Thursday, August 27, 2020

Book Review: One By One, by Ruth Ware

One by One, by Ruth Ware book cover and review
I've really enjoyed some of Ruth Ware's previous books, and even though One By One took a while to get going, it did not disappoint.

I've never read And Then There Were None, but my impression is that One By One is the same type of story. There are ten characters alone in a ski chalet. Two of the people are the employees who are there to cook and clean and generally take care of the guests. The other eight are part of a group from a high tech software company. Well, seven of them are current employees. One is a former employee who doesn't seem to quite fit in. A former personal assistant, she doesn't exactly run in the same circles as the employees.

Turns out they are on a retreat, but also voting on whether to accept a buyout deal. The employees are evenly divided, and it turns out the ex personal assistant is the deciding vote.

Then there's an avalanche that strands them all -- and people start dying.

The first 30% of the book is introduction of characters and setting, and even after all that, I still got some of the characters confused. But it didn't really matter. The narrators were all well defined and interesting.

I didn't really figure out what was going on (or who the "bad guy" was), and that was great. There were a few possibilities, and one of my suspects was indeed the culprit. The story kept me on my toes, until a pretty spectacular climax.

If you enjoy the "stranded people being killed off" trope, One By One is worth your time.

Published by Gallery/Scout Press, September 8, 2020
eARC obtained from Edelweiss
384  pages

Rating: 4/5

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Monday, August 10, 2020

Book Review: Beach Read, by Emily Henry @EmilyHenryWrite

Beach Read, by Emily Henry book cover and review
Another feel-good romance to keep up my reading mojo. Beach Read was delightful.

January writes best selling romance novels, but when her father dies and she discovers her parents' relationship wasn't at all the perfect romance she thought, she loses all her urge to write. But she's got a deadline, so she goes to her father's house on the coast of Lake Michigan to try to get some writing done.

Her neighbor gives her the most unfriendly, downright nasty, welcome, so she decides to just ignore him. Soon she discovers he is none other than Gus Everett, her college nemesis, who now is also a best-selling author.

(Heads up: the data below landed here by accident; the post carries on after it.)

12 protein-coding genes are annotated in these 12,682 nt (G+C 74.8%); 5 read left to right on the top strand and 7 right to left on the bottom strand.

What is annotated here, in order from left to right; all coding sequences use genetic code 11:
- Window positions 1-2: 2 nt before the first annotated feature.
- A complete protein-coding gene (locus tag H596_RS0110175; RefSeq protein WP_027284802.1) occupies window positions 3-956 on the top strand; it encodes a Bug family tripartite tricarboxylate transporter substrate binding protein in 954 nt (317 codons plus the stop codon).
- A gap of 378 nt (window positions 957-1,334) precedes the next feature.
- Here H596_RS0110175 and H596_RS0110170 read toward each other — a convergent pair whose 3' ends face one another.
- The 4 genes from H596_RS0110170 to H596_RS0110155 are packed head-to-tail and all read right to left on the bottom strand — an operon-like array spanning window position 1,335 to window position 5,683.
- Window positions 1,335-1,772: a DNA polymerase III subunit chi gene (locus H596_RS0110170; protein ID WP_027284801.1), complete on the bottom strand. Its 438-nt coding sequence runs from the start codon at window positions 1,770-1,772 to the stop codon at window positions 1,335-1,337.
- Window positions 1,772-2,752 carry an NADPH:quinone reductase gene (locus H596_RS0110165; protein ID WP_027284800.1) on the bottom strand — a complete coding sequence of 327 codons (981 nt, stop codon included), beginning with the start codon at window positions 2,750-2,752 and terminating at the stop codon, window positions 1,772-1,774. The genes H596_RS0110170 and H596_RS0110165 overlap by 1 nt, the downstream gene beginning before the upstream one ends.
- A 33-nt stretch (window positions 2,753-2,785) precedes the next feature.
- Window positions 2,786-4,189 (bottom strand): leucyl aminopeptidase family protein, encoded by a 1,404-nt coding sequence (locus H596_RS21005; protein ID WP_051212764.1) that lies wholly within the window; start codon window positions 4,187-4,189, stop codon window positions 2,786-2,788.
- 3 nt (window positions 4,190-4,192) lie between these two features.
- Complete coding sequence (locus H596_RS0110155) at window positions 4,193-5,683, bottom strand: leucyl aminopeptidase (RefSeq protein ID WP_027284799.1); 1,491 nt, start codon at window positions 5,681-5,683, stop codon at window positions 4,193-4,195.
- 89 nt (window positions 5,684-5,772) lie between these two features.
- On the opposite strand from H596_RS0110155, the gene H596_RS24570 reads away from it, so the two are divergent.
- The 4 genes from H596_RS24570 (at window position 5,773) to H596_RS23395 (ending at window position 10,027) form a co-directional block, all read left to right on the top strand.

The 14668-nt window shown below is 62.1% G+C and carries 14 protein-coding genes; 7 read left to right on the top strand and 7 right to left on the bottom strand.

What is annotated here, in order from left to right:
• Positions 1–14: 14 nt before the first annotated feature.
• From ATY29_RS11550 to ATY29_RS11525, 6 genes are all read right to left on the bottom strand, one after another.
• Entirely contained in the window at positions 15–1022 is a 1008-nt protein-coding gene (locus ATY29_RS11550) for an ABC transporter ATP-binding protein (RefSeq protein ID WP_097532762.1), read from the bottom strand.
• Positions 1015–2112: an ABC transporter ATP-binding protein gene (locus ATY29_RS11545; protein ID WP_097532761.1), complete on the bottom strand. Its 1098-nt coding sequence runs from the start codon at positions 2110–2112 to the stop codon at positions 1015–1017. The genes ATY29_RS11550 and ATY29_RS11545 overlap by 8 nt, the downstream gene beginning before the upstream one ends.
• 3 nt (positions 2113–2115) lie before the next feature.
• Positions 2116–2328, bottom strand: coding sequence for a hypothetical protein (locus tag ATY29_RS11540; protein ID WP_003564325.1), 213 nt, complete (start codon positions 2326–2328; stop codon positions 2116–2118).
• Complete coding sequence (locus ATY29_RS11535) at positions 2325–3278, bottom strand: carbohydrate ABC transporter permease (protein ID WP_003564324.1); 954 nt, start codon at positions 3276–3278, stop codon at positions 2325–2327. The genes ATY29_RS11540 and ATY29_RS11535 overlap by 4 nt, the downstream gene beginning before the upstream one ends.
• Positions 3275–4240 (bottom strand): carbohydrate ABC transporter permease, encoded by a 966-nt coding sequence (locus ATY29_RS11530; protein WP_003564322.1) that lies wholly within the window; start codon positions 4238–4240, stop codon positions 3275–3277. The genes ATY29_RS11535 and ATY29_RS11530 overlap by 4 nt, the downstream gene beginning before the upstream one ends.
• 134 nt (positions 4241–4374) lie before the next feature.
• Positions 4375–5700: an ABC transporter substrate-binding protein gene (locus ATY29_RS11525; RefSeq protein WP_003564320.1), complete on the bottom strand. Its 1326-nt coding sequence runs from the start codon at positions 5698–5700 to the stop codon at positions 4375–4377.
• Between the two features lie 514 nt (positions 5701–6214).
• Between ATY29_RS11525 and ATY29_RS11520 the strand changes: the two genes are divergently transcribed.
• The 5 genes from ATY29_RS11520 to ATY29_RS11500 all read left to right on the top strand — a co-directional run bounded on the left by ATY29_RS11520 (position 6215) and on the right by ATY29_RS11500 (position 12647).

These two are totally opposite, and well, you know the saying--opposites attract. And they do. The romance is a slow burn, and you can't wait for them to finally get together, but there are so many obstacles in their way. Lots of baggage on both sides. It starts when they decide they will trade genres--January will write literary fiction and Gus will write romance and the first one to sell their book will win. Some fun and dramatic situations ensue.

The sex is hot, but not too graphic, and the emotional baggage is kind of mature stuff. Older teens who are romance fans will enjoy Beach Read.

The "happily ever after" is expected, and it doesn't disappoint. The characters are well rounded, and there are a couple of side characters that add dimension. I fell hard for Beach Read. If you are in the mood for a feel-good romance that has enough substance to keep it from being to sappy, I would highly recommend it. I may need to keep up this romance trend...

Published by Berkley May 19, 2020
eARC obtained from NetGalley
384 pages

Rating: 4.5/5

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Monday, August 3, 2020

Book Review: The Lost and Found Bookshop by Susan Wiggs

I think a warmhearted romantic story is just what I needed. I really enjoyed The Lost and Found Bookshop.

Natalie has a great job working her way up the ladder and making lots of money. Just as she had planned. Her world gets turned upside down when her mother is killed in a tragic accident, and Natalie ends up back in San Francisco, taking care of her grandfather who has early-stage dementia. She's also trying to figure out what to do with her mother's bookstore that is deeply in debt.

The Lost and Found Bookstore keeps your interest with several different aspects of the story. There turns out to be two potential love interests. As Natalie explores the bookstore, she finds hidden treasures. As she deals with her grief over losing her mother, the relationship between Natalie and her grandfather is explored. And of course, there are books!

The Lost and Found Bookstore just made me feel warm all over. I started out reading very slowly, for days on end, making little progress. (This seems to be my reading pattern lately.) But after about the halfway point, I finished it very quickly.

If you are interested in a warm fuzzy story about heartache, loss, and a happily-ever-after ending, you should check out The Lost and Found Bookstore.

Published by William Morrow, July 7, 2020
eARC obtained from NetGalley
368 pages

Rating: 4/5

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